Five Minutes With: Prestige

Five Minutes With: Prestige


Words: Damian B

Prestige hails from the town of Kaliningrad. That in itself may fall into the category of ‘things you didn’t know five minutes ago’.

Additionally, were you aware that Annie Mac was a fan? So that’s now two facts.

He’ll be familiar to those down the front of the club. The fans you see industriously liquifying their frontal lobes right next to the bass bins. With a beautifully nasty style repped by the likes of Tyke, Hazard, Harvest and the Grid gents, Prestige is understatedly obnoxious and obnoxiously understated. Case in point: his recent alarming firepower on Grid’s succinctly titled That’s What We Call Bass pt2′ EP.

Prestige I must say that this comp is a lot of fun.

It’s real fun; you’re right. Every tune on it is just a pure madness.

Though the reference to actual murder may alarm some fans with nervous dispositions…

Kill A Man was just a joke. I was messing about with some sounds and experimenting and it really wasn’t serious, I actually never thought that I would release it actually.

Sometimes I wonder if some of the best D&B happens that way. Hazard for one claims he never finishes anything!

It was a similar story with Cowboy Desperado…

We were just having a bit of fun experimenting and they both seem to have worked pretty well on the dance floor! I’d also add that the track by Rawtee is awesome: a real madhouse is the best way to describe it.

It sure is. So how long have you been active as a producer, for people new to your sound?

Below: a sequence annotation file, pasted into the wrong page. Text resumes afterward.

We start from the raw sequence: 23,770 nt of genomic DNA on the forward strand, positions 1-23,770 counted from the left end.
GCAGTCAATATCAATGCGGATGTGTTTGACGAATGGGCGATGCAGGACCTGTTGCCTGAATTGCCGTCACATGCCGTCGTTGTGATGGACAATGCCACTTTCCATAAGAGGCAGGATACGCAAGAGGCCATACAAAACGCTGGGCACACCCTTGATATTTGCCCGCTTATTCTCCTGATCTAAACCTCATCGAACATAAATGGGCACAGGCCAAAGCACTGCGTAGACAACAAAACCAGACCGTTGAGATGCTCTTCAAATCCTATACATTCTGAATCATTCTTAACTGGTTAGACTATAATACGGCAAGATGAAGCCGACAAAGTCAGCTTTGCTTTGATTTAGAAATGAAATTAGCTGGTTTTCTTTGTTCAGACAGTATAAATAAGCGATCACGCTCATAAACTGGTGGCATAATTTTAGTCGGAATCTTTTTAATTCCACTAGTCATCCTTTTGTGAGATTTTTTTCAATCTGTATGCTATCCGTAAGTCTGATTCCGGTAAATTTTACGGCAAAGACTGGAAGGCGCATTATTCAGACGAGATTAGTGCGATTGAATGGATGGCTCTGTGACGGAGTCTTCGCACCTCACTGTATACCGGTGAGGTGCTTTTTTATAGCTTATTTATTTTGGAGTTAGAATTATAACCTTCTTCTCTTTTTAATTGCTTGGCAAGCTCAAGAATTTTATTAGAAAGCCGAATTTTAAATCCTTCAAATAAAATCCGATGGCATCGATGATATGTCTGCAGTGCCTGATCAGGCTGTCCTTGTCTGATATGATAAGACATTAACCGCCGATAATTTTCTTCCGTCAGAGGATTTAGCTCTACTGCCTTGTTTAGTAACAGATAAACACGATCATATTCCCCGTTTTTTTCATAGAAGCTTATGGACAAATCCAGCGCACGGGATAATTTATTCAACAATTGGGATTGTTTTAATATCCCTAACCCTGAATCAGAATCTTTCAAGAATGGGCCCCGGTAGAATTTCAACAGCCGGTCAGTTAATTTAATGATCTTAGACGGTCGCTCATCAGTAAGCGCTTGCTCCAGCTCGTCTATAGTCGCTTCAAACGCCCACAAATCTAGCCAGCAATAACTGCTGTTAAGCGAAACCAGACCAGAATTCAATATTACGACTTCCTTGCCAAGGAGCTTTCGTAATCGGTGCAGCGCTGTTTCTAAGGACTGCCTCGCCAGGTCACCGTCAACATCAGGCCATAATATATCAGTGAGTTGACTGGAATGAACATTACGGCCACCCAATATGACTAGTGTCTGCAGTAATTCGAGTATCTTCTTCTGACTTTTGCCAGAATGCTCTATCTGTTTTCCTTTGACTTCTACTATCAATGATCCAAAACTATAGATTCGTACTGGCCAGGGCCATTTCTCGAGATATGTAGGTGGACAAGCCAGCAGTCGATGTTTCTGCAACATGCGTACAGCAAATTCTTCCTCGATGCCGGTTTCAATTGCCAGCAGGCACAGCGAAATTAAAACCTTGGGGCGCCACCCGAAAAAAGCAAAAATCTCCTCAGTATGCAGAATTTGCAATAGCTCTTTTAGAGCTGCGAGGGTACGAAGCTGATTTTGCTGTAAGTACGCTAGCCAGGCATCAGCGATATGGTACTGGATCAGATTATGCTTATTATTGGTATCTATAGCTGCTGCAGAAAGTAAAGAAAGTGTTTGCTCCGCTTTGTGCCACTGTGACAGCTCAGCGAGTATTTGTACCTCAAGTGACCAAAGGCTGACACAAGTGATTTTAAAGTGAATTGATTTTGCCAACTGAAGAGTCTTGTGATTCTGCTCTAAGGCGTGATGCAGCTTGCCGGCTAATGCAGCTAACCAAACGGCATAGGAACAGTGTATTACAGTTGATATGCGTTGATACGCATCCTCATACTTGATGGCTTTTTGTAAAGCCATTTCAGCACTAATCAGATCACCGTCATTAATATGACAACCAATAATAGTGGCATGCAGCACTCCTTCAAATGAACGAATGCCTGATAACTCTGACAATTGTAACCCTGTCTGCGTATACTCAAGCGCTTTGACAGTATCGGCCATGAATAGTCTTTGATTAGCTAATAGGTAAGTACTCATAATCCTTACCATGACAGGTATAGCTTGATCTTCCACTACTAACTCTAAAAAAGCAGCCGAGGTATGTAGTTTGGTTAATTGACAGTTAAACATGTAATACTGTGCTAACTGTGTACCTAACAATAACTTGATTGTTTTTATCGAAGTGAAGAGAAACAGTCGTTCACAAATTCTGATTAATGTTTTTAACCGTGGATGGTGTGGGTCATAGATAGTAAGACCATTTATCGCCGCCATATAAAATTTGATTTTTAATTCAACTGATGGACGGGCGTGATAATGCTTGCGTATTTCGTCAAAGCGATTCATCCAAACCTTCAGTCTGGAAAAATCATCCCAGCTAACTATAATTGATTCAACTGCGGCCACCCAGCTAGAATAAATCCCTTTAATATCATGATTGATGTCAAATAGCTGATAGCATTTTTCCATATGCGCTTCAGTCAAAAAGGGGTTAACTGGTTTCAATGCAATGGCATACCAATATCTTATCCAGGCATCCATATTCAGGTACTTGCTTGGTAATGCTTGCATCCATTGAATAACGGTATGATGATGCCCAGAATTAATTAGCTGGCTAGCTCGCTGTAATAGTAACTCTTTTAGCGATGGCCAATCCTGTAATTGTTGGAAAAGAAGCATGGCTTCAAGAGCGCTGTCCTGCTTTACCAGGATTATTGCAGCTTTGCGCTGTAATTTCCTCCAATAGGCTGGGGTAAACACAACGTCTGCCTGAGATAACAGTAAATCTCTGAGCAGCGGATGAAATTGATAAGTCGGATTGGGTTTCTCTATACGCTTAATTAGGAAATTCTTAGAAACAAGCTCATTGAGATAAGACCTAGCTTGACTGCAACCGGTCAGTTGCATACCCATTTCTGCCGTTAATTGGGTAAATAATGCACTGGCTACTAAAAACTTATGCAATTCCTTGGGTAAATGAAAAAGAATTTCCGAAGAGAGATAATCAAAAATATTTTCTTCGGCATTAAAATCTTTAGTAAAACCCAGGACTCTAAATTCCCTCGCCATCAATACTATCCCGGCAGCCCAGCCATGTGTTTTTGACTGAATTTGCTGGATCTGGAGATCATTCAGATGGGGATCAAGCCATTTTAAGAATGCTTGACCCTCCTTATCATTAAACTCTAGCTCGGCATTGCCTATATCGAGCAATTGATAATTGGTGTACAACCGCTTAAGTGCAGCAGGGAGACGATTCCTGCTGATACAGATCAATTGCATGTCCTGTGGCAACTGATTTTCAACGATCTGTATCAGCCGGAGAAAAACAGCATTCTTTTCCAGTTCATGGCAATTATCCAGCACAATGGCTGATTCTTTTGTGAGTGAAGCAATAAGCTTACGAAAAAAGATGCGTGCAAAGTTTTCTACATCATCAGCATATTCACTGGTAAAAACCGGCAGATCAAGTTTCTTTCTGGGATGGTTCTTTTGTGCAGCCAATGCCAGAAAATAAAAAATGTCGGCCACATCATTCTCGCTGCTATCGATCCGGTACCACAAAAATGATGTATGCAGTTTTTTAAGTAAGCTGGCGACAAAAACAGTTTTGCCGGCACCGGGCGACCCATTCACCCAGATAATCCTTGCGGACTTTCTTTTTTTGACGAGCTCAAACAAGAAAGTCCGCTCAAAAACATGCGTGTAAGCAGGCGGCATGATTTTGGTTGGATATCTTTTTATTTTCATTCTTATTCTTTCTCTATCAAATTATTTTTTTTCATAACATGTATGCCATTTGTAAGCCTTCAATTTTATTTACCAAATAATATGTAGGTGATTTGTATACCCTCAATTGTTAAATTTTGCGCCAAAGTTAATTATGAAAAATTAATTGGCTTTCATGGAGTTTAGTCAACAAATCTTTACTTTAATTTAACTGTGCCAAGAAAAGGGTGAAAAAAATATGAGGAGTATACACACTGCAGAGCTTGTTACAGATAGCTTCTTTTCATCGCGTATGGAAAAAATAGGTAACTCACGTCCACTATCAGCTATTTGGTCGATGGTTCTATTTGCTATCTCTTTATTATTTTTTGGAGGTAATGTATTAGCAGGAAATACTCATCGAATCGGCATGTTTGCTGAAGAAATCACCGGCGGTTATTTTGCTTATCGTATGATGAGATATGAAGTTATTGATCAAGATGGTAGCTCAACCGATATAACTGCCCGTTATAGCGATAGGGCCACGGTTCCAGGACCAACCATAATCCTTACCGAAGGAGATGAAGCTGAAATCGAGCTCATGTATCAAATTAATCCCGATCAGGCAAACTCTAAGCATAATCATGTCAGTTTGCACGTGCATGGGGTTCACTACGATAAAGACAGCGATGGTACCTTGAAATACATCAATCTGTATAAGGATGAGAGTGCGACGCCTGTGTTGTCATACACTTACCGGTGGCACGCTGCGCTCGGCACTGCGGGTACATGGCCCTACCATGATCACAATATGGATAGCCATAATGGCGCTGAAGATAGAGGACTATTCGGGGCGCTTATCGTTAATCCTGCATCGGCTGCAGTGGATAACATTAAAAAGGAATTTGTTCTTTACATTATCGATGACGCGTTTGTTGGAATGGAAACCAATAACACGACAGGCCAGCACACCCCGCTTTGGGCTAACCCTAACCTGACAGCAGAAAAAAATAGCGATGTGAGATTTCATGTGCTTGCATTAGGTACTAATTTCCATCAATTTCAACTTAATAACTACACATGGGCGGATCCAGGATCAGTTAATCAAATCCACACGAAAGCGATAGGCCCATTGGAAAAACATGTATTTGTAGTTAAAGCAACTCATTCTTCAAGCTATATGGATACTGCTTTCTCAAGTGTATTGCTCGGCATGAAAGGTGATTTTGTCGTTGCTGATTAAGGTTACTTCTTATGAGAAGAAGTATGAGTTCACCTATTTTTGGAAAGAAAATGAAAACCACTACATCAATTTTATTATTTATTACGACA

I first started trying to make tracks around 2004 and signed my first track for System Shock in 2008. So all in all I’ve made beats for about 10 years so far.

So what’s the track of yours that you love most of all?

I was really happy with Scorpio, released on Grid two years ago. It combines different influences – a classic sound with some new vibes in there too. Plus it was supported by both Annie Mac & Annie Nightingale.

Tyke pops up a lot; are you guys of the same mindset?

Well, it’s hard to tell exactly. Sure, we’ve both grown up listening to good music that’s one thing I can say. I’d say it’s not so much a similar mindset because if that was the case it wouldn’t be a pleasure as much to make music together, but maybe a similar feeling as to what is good and worthy… and what is not.

I see: you each bring something unexpected. So in general what do you see as your role in D&B? What do you bring in THAT respect?

In general things are moving forward in a positive direction and I’m glad to be a part of it. I simply hope I can bring something new and different to the future of D&B. But I don’t really have any roles. It helps me to stay beyond the scope.

And in regard to broadening your scope I hear you feature on Tyke’s forthcoming ep on Playaz too…

It’s a great thing for me to be representing Russia and to appear on that label.

OK. If I was to hold a stopwatch and ask what was your fave period of D&B what would it be, with examples? Tick, tick, tick…

2003 I think. Tunes like Vault, Morning Light and Be There 4 U. Just awesome.

I hear you have some interesting general influences, and very 90s-tastic ones too…

Musicians like Chemical Brothers, Fatboy Slim and the Prodigy are the most important influences for me, yes!

Referring back to Russia, would it be the place you like to play out most of all?

My favorite would be Saint-Petersburg, also Moscow and of course my home city Kaliningrad. But I love Germany and Poland amongst others too.

So how do you approach playing live: is it laptop, vinyl, CDs… how?

With my eyes closed, blindfolded and a bag of CDs.

Can’t argue with that! Thanks Prestige.

Drum&BassArena Editor: Dave Jenkins has documented beats for over 15 years working with the likes of UKF, Mixmag, DJ Mag, iDJ, Bandcamp, Resident Advisor, Radio 1 Xtra and many more.